If you remember, we found out last Wednesday that there were no trains running between SPB and Helsinki on the 23rd (as it turns out, there won't be any service on that route for all Tuesdays until the end of the year). On Thursday, I returned to the travel agency to bring in our proof of travel insurance and new visa applications (because we're staying one day longer, we need visas that reflect that). At that point she hadn't received confirmation from the hotel regarding an extra night, so we still had no visa support (in order to get a visa, you need support - usually a hotel stating they have reservations made for you).
On Friday . . . still no news.
Monday . . . still nothing, so I called the travel agent. She had heard from the hotel that they didn't have the same kind of room we had booked for the third night, so we could downgrade for all 3 nights or change rooms after 2 nights.
Today we got an email that the hotel has confirmed our 3 nights, in the class of our choice (yipee) so we have our visa support. Our applications (and passports) will go to the embassy tomorrow and will be ready for us to pick up next Thursday.
Now we have to make a decision about train travel. We can choose the cheaper option: board the train at 2am and change trains twice in Finland or the more expensive: board at midnight and change once (Helsinki). I suppose we could also consider another option - taking the train earlier on the 22nd and sleeping in Helsinki, but it's already the worst time of the year for Stefan to be away from work and he could probably use that extra 12 hours here. The thing is, we'll be going straight from the train station to the children's home on the 23rd, so we'll want to be rested, right? I'll keep you updated. (Footnote: we are to be on a specific train from Helsinki to SPB, it's the connections we can decide about ourselves).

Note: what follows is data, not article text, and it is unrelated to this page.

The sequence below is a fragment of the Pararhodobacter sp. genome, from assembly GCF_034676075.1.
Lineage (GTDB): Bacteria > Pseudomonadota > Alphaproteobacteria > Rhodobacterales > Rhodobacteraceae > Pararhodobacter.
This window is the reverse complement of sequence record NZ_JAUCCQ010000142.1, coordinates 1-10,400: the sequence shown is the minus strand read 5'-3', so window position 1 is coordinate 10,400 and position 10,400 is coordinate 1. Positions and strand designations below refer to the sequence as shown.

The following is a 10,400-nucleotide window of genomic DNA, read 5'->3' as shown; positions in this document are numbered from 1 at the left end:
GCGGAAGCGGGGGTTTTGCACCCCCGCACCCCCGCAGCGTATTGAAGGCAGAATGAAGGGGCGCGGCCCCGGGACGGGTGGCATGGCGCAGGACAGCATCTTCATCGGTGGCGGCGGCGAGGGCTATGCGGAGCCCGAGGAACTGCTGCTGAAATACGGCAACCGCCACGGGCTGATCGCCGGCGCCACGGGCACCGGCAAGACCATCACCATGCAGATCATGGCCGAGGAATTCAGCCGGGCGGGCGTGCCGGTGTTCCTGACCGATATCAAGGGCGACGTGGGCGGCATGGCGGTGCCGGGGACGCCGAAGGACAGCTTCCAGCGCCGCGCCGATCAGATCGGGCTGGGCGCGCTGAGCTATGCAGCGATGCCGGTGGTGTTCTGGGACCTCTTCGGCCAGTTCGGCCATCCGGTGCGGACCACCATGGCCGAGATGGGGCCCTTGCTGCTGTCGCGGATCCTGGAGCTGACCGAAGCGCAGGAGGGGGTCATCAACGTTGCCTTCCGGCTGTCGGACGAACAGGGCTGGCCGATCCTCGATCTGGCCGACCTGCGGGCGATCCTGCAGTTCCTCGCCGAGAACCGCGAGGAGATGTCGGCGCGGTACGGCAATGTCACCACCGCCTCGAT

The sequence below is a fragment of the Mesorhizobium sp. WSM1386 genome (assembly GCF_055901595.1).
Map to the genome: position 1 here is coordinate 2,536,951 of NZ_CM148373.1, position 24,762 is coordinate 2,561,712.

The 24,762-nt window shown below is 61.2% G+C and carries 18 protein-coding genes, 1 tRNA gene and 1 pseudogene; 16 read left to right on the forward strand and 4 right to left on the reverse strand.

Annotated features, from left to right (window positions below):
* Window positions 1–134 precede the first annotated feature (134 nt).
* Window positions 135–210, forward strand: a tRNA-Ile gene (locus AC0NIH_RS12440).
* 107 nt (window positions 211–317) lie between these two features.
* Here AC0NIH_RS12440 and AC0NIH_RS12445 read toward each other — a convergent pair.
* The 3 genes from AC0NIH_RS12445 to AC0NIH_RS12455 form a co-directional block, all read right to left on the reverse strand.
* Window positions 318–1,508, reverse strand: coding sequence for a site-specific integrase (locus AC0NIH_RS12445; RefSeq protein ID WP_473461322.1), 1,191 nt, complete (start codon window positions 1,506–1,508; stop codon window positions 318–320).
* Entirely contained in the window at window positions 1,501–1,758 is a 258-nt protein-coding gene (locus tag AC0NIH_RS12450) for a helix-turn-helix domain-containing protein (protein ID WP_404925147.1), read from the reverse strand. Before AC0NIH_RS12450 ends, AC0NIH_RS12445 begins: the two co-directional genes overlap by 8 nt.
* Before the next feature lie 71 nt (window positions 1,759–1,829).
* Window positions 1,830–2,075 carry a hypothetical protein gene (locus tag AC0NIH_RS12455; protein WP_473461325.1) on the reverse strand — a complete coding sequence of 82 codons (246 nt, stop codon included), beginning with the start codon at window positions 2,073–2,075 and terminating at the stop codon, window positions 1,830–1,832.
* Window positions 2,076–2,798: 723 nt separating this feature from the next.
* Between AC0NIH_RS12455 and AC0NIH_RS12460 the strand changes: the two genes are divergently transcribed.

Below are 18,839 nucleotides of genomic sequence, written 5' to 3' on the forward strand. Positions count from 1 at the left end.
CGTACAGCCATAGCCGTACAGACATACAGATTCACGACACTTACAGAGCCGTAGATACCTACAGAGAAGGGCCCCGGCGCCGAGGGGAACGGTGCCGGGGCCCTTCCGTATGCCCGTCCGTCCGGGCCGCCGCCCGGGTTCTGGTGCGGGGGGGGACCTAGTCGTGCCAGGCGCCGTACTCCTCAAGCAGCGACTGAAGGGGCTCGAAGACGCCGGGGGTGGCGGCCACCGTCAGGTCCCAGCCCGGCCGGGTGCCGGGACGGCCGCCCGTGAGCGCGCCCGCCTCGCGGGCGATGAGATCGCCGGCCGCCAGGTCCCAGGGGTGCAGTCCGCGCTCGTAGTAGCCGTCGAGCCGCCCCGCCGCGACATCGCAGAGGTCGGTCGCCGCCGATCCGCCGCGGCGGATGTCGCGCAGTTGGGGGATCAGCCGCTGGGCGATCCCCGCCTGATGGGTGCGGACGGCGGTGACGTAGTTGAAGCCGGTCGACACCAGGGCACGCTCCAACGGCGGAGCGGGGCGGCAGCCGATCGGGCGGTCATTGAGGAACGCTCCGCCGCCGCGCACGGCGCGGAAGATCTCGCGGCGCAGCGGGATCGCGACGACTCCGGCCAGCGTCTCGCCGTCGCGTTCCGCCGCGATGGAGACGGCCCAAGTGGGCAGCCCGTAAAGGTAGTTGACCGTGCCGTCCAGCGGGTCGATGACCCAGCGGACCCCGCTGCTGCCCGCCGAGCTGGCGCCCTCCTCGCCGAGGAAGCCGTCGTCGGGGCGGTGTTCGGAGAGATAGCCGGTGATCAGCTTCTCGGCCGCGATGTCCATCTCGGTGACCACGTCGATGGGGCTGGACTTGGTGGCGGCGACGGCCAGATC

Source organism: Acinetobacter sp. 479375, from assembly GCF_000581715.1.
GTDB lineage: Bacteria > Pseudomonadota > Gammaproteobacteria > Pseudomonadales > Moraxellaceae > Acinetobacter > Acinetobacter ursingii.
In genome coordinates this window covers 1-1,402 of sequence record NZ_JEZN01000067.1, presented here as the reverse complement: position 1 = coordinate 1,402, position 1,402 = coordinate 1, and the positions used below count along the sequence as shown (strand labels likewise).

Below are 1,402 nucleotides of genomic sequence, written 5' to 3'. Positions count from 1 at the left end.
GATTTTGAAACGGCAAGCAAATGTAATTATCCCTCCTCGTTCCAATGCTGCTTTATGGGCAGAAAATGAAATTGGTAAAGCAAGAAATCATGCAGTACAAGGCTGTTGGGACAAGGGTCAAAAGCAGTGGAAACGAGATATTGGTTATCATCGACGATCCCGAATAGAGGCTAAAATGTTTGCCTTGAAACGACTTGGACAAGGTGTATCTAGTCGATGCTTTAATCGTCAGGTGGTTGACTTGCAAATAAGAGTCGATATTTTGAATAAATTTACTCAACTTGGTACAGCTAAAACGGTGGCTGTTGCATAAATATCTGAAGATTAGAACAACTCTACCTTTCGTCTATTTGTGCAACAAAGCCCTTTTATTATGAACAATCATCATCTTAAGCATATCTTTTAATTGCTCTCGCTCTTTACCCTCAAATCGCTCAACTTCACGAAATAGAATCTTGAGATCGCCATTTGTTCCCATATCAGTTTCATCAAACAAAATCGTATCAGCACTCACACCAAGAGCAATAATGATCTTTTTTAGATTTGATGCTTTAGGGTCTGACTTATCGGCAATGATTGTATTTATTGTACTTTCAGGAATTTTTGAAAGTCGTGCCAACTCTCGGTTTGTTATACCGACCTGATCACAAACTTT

In related news, we found out that a family that is travelling on the same train as us from Helsinki to SPB has the exact same schedule as us. They have their doctors' appointments at the same time, court the same afternoon. We are even adopting from the same home. How cool is that? They live about 50km from here, so I think that will be great for Sofia to have someone she knows relatively close (unless it's her worst enemy . . . )
The outskirts of St. Pete
Saint Petersburg: Sankt-Peterburg, Russian pronunciation: is a city and a federal subject of Russia located on the Neva River at the head of the Gulf of Finland on the Baltic Sea. The city's other names were Petrograd (1914–1924) and Leningrad (1924–1991). Founded by Tsar Peter I of Russia on 27 May, 1703, it was the capital of the Russian Empire for more than two hundred years (1713–1728, 1732–1918). Saint Petersburg is home to more than two hundred museums, many of them hosted in historic buildings. The largest of the museums is the Hermitage Museum, featuring interiors of the former imperial residence and a vast collection of art. Celebrating the 300th anniversary of its foundation, Saint Petersburg was selected as the main motif in a recent Finnish commemorative coin, the €10 Mannerheim and Saint Petersburg commemorative coin, minted in 2003. The reverse of the coin features a view of Saint Petersburg, with the Peter and Paul Fortress and its three turrets. In the coin the words "St. Petersburg 1703-2003" can be seen.